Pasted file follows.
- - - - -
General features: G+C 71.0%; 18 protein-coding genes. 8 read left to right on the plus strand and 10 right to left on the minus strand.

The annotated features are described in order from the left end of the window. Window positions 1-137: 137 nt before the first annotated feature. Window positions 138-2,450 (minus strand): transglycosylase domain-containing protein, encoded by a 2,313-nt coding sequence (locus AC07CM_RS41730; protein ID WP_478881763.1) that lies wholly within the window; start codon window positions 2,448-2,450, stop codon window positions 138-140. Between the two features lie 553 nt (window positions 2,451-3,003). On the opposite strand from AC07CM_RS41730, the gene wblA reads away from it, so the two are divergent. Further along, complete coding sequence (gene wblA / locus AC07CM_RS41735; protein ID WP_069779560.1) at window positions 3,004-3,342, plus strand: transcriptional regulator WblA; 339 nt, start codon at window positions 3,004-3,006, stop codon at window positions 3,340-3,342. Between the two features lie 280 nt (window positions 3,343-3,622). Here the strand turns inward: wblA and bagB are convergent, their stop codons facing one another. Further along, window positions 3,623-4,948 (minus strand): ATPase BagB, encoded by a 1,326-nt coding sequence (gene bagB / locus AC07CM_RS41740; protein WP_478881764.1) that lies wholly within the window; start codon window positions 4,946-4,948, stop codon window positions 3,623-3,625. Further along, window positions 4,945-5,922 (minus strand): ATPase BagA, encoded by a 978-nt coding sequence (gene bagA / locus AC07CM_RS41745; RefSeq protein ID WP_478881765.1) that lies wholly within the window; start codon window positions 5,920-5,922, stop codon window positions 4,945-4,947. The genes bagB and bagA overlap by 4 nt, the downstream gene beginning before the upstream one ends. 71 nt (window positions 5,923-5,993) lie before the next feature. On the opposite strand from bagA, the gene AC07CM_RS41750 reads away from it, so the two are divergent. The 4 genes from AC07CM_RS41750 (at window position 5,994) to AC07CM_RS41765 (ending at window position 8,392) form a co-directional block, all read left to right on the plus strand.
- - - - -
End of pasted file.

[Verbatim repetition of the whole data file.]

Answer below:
General features: G+C 71.0%; 18 protein-coding genes. 8 read left to right on the plus strand and 10 right to left on the minus strand.

The annotated features are described in order from the left end of the window. Window positions 1-137: 137 nt before the first annotated feature. Window positions 138-2,450 (minus strand): transglycosylase domain-containing protein, encoded by a 2,313-nt coding sequence (locus AC07CM_RS41730; protein ID WP_478881763.1) that lies wholly within the window; start codon window positions 2,448-2,450, stop codon window positions 138-140. Between the two features lie 553 nt (window positions 2,451-3,003). On the opposite strand from AC07CM_RS41730, the gene wblA reads away from it, so the two are divergent. Further along, complete coding sequence (gene wblA / locus AC07CM_RS41735; protein ID WP_069779560.1) at window positions 3,004-3,342, plus strand: transcriptional regulator WblA; 339 nt, start codon at window positions 3,004-3,006, stop codon at window positions 3,340-3,342. Between the two features lie 280 nt (window positions 3,343-3,622). Here the strand turns inward: wblA and bagB are convergent, their stop codons facing one another. Further along, window positions 3,623-4,948 (minus strand): ATPase BagB, encoded by a 1,326-nt coding sequence (gene bagB / locus AC07CM_RS41740; protein WP_478881764.1) that lies wholly within the window; start codon window positions 4,946-4,948, stop codon window positions 3,623-3,625. Further along, window positions 4,945-5,922 (minus strand): ATPase BagA, encoded by a 978-nt coding sequence (gene bagA / locus AC07CM_RS41745; RefSeq protein ID WP_478881765.1) that lies wholly within the window; start codon window positions 5,920-5,922, stop codon window positions 4,945-4,947. The genes bagB and bagA overlap by 4 nt, the downstream gene beginning before the upstream one ends. 71 nt (window positions 5,923-5,993) lie before the next feature. On the opposite strand from bagA, the gene AC07CM_RS41750 reads away from it, so the two are divergent. The 4 genes from AC07CM_RS41750 (at window position 5,994) to AC07CM_RS41765 (ending at window position 8,392) form a co-directional block, all read left to right on the plus strand.